Almost 500 million cubic meters of lumber were produced worldwide last year, of which almost three quarters were coniferous lumber. Last year more than 12 million cubic meters of lumber were produced in Finland. Finland’s share of total world production was less than three percent. This ongoing year Finnish lumber production will decline, because of the industrial action at the beginning of the year, the corona crisis, and the closing of Stora Enso’s Kitee sawmill, which was closed last year.
The weakened ability of sawmills to pay for timber due to the current low export prices of lumber may slow down the timber trade towards the end of the year. In addition, buyers and sellers have differing views on wood prices, which is common after a drop in prices from the higher level of the previous years.
Next year lumber production will rise from this year’s low quantity. The share of exports in lumber production will decrease this year, as domestic demand has held its ground better than the export market. However, the share of exports will grow again next year.
At the turn of the year, the supply of lumber was higher than demand. Supply was boosted by increased sawing of storm and insect damaged wood in Central Europe and Sweden. Last year the increased supply lumber made of damaged wood intensified competition, especially in the North African and Chinese markets. Export prices fell sharply because of this.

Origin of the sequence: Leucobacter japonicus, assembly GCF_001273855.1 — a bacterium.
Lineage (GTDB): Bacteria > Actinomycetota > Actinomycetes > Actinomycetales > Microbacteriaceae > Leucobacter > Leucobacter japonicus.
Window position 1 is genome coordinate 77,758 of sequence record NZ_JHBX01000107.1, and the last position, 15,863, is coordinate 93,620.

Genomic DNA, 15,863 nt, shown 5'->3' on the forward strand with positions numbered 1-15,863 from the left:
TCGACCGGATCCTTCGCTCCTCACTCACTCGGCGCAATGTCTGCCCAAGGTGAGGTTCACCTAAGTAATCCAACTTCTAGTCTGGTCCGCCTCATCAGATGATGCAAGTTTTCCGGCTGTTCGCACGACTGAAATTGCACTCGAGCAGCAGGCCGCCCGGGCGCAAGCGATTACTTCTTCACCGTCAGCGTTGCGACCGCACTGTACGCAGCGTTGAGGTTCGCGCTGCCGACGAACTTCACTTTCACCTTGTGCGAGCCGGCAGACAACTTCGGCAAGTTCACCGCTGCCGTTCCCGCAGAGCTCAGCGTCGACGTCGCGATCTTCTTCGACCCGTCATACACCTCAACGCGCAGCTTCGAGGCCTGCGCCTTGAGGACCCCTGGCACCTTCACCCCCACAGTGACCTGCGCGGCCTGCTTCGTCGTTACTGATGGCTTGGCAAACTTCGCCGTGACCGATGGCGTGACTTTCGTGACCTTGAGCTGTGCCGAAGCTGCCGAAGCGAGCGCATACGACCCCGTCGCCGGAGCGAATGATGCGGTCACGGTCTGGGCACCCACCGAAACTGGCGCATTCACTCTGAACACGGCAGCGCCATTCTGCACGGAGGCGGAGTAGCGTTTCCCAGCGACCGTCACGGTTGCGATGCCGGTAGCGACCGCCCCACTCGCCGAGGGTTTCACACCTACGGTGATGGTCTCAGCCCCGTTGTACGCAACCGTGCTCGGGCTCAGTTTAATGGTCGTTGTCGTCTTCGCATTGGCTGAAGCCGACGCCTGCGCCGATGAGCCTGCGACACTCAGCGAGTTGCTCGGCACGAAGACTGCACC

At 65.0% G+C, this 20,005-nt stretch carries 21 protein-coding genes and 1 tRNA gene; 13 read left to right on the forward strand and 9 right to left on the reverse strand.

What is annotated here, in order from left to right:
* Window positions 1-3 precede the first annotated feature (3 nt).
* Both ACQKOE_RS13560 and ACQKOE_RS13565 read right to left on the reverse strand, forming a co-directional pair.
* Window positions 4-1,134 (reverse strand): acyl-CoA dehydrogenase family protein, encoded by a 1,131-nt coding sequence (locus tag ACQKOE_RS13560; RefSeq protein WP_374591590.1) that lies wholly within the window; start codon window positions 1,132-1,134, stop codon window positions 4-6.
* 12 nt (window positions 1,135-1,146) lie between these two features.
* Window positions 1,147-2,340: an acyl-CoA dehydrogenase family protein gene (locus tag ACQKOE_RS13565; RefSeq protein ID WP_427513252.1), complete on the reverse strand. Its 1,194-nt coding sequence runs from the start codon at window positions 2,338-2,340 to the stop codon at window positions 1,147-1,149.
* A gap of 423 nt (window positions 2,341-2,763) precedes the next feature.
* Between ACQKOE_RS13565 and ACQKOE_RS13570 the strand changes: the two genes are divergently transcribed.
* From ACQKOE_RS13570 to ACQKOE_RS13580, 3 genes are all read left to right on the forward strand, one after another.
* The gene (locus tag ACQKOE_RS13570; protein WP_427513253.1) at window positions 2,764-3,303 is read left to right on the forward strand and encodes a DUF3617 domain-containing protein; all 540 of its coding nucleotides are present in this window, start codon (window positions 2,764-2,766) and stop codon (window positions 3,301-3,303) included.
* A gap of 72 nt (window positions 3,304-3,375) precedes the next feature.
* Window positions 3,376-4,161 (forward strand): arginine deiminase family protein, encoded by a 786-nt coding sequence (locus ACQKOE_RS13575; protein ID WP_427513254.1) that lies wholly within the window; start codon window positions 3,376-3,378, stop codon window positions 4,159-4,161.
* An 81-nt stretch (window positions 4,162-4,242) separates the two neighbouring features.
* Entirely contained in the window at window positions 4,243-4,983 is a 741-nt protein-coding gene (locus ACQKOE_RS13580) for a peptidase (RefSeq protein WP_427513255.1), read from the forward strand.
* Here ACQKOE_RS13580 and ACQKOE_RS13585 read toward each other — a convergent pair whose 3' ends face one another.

This year damaged wood has been sawn in abundance in Central Europe, and last summer there was extensive insect damage in Central Europe. Relief from these climate-accelerated damages is not forthcoming unless drier and hotter summers than normal are avoided in the coming years. To meet the increased need for sawmilling due to the supply of damaged wood, companies are investing in new capacity. If the investment plans materialize, Europe’s lumber production capacity will increase by more than three million cubic meters this year and next. This is approximately the same amount produced in Finland in one quarter.
In early March crude oil prices plummeted due to the oil price war between Russia and Saudi Arabia and declining demand. Since then, the price of oil has risen somewhat. It was feared that the low price of oil would significantly weaken exports to oil-dependent countries in North Africa and the Middle East. As of yet this has not been the case, which is probably due in part to the low price level of lumber.
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